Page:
Breastfeeding: Preventing Cognitive Decline For Women


Breastfeeding is known to have numerous benefits on a child’s long-term health and well-being. It’s the best source of nutrition and antibodies for babies, it gives babies greater immunity against infection, and in the long-term, it will help protect them against certain short- and long-term illnesses and diseases. On the other hand, breastfeeding is also found to benefit mothers, but little is known about its long-term health effects.

A study published in Evolution, Medicine, and Public Health is one of the few studies that investigated the long-term health effects of breastfeeding for women who had breastfed their babies. The study suggests that breastfeeding may positively impact postmenopausal women’s cognitive performance and could have long-term benefits for the mother’s brain. The researchers also asserted that breastfeeding’s biological and psychosocial effects, such as improved stress regulation, could exert long-term benefits on the mother’s brain.

The researchers also hypothesized that breastfeeding might be linked to long-term superior cognitive performance for mothers because it has been discovered to help manage stress, foster infant connection, and reduce the risk of postpartum depression, all of which suggest acute neurocognitive advantages for the mother.

Investigating Breastfeeding Benefits on Preventing Cognitive Decline

Cognitive health is critical for well-being in aging adults. Yet, when cognition becomes impaired after age 50, it can be a strong indicator of Alzheimer’s Disease (AD), the leading type of dementia and cause of disability among the elderly, which affects nearly two-thirds of American women.

Several studies also demonstrated that a higher or lower risk for developing various health conditions like depression or breast cancer might be related to the phases of a woman’s reproductive life history, including menstruation, gestation, breastfeeding, and menopause, yet there are very few known facts about the long-term benefits of breastfeeding for women’s cognition. 

Also, breastfeeding norms have dramatically changed in the modern day, with women choosing to breastfeed less frequently, for a shorter duration, and sometimes not at all. Hence, women today may not receive the maternal health advantages breastfeeding has.

The researchers concentrated on the association between maternal breastfeeding history and cognitive performance in women over 50 to close the knowledge gap in understanding the long-term advantages of breastfeeding in preventing cognitive decline and potentially encouraging women to choose to breastfeed.

To confirm their claim, the researchers analyzed data from 115 women recruited from two cross-sectional randomized 12-week clinical trials at UCLA Health:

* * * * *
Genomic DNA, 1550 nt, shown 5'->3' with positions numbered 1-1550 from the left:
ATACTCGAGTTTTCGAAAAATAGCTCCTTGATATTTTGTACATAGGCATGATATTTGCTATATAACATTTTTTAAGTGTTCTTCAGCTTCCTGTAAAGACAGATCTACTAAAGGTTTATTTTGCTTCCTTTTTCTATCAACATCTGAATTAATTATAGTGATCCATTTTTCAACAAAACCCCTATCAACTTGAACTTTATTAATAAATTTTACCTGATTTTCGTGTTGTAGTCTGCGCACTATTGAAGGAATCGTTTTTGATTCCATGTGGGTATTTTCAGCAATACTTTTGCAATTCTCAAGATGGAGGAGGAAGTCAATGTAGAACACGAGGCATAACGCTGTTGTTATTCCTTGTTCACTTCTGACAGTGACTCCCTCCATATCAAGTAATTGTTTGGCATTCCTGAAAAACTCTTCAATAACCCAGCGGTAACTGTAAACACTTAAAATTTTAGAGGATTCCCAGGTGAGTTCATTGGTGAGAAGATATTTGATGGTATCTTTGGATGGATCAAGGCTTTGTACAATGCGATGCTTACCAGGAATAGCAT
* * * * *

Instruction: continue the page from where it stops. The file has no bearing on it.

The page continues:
1. The “Brain Connectivity and Response to Tai Chi in Geriatric Depression and Cognitive Decline,” with depressed participants. 
  2.  The “Reducing Risk for Alzheimer’s Disease in High-Risk Women through Yoga or Memory Training” with non-depressed participants with some subjective memory complaints and risk for heart disease.

The study’s participants aged 50 years above completed a comprehensive battery of psychological tests measuring learning, delayed recall, executive functioning, and processing speed.  

The participants also answered questions assessing their reproductive life history, including the age they began having their period, the number of pregnancies they’ve had, their breastfeeding duration for each child, and their menopausal age.

Importantly, participants were assured of having no dementia or other psychiatric conditions such as bipolar disorder, alcohol or drug dependence, neurological disorders, or other disabilities preventing their participation.

The Findings of The Study

Based on the analysis of the data collected from questionnaires on the women’s reproductive history, the researchers found the following findings:

  • 65 percent of non-depressed women reported having breastfed, compared to 44 percent of depressed women.
  • Compared to 57.8% of the depressed participants, every non-depressed respondent stated they had at least one completed pregnancy.  
  • Women who had breastfed outperformed women who had not breastfed in all four cognitive tasks measuring learning, delayed recall, executive functioning, and processing, regardless of whether they were depressed.
  • All four cognitive domain scores were significantly associated with breastfeeding in the women who were not depressed.
  • The longer time spent on breastfeeding was associated with better cognitive performance.
  • Women who had breastfeed the longest had the highest cognitive test scores.

The findings suggest that women who breastfed demonstrate superior cognitive performance after age 50 in certain domains compared to women who never breastfed.

To further improve the crucial finding of the study, the researchers suggest that further studies are needed to explore the relationship between women’s breastfeeding history and cognitive performance in larger sample sizes, other comorbid contexts, and populations that reflect geographic, ethnic, and cultural diversity. 

Journal Reference

Fox, M., Siddarth, P., Oughli, H. A., Nguyen, S. A., Milillo, M. M., Aguilar, Y., Ercoli, L., & Lavretsky, H. (2021). Women who breastfeed exhibit cognitive benefits after age 50. Evolution, Medicine, and Public Health, 9(1), 322–331. 

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